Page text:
13 Mars 2017
March 13, 2017
“Aren’t you feeling lonely without me being near you?” a mother asked in a letter to her 6-year-old daughter who died in the harrowing disaster that struck Japan’s northeastern Tohoku region in March 2011. “Are you playing happily with your friends? Are you eating well?”
“I want to see you again, even if it is in a dream,” the mother writes. “I want to embrace you.”
Her letter to her deceased daughter is included in “Hiai” (sorrowful love), a collection of letters written by people who lost their loved ones in the disaster. The collection was compiled by Kiyoshi Kanebishi, a professor at Tohoku Gakuin University, as a record of personal tragedies caused by the Great East Japan Earthquake.
In another letter in the book, a widow writes about why she talks every day to the family Buddhist altar dedicated to her late husband. Otherwise, she writes, he is likely to say, “Who are you?” when she meets him again in the future as an old woman with a wrinkled face.
“When we laugh here, you also laugh with us, don’t you?” says one passage in a letter written by a woman to her deceased younger sister.
Six years since the crushing calamity, many of the people bereaved of their loved ones still continue struggling with a profound sense of loss and mourning.
Back then, the post-disaster reconstruction was compared to Japan’s postwar regeneration.
Various ideas were proposed as to how a new future should be built for the nation through a process as dramatic as Japan’s rise from the ashes after the end of World War II.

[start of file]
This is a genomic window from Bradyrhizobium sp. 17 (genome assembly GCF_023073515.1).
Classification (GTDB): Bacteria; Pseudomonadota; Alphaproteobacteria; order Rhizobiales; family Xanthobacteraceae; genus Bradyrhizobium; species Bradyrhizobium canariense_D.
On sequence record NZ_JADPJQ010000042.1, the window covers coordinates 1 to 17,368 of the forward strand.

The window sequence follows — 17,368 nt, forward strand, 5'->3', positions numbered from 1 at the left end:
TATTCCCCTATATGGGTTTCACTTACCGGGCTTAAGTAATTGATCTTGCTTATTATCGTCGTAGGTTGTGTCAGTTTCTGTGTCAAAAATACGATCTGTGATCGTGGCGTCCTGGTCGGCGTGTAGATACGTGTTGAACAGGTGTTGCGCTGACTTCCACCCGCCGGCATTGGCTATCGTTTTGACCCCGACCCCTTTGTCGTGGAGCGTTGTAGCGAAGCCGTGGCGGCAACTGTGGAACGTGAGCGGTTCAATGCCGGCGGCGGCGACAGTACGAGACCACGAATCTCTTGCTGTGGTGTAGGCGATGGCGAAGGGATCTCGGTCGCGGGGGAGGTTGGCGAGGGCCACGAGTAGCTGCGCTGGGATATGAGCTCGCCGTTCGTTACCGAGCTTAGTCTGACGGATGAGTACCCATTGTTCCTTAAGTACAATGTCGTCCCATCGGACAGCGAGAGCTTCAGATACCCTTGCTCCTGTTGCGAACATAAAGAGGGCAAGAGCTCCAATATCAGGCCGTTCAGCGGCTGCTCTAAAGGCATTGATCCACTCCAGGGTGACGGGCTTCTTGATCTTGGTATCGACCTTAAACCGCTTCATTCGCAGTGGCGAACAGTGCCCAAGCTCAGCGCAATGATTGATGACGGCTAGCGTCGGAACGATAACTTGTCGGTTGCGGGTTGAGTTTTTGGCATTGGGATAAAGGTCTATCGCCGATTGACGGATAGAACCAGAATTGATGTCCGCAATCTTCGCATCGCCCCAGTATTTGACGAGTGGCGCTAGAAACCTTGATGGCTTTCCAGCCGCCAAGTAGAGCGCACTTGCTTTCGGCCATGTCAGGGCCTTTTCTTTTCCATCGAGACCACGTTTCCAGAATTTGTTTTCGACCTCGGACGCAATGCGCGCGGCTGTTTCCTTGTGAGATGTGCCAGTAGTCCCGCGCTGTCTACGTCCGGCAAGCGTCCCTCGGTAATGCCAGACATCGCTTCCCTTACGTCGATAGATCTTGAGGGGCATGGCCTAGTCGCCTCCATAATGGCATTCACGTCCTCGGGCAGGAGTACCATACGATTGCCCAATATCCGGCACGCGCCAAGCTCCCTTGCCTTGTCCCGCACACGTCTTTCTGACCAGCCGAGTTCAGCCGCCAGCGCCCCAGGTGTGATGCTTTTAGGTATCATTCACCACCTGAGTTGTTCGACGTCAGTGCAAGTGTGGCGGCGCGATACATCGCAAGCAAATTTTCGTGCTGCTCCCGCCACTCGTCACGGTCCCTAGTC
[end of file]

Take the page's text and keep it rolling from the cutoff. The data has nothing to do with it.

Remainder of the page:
But the expectations for a new future appear to have been replaced by inertia.
Evacuees from areas affected by the nuclear disaster are still suffering from verbal abuse and prejudice.
As the landscapes of devastated cities and towns change, the initial impact of the experience inevitably weakens over time. Memories of what happened on that day become increasingly hazy and eventually die out.
That’s why we need to make efforts to relive and revisit our experience of the disaster from time to time.
A huge banner was recently hung on the side of a building in Tokyo’s Ginza district to show how high the tsunami was when it hit the city of Ofunato, Iwate Prefecture, on that day.
As I looked up at the red line on the banner indicating the maximum height at which the tsunami was observed, roughly as high as a five-story building, I felt dizzy.
It was a balmy weekend day when Ginza was bustling with shoppers.
The chilling sign made me appreciate afresh our ordinary, uneventful daily lives and also aware of how easily they could be destroyed.
--The Asahi Shimbun, March 12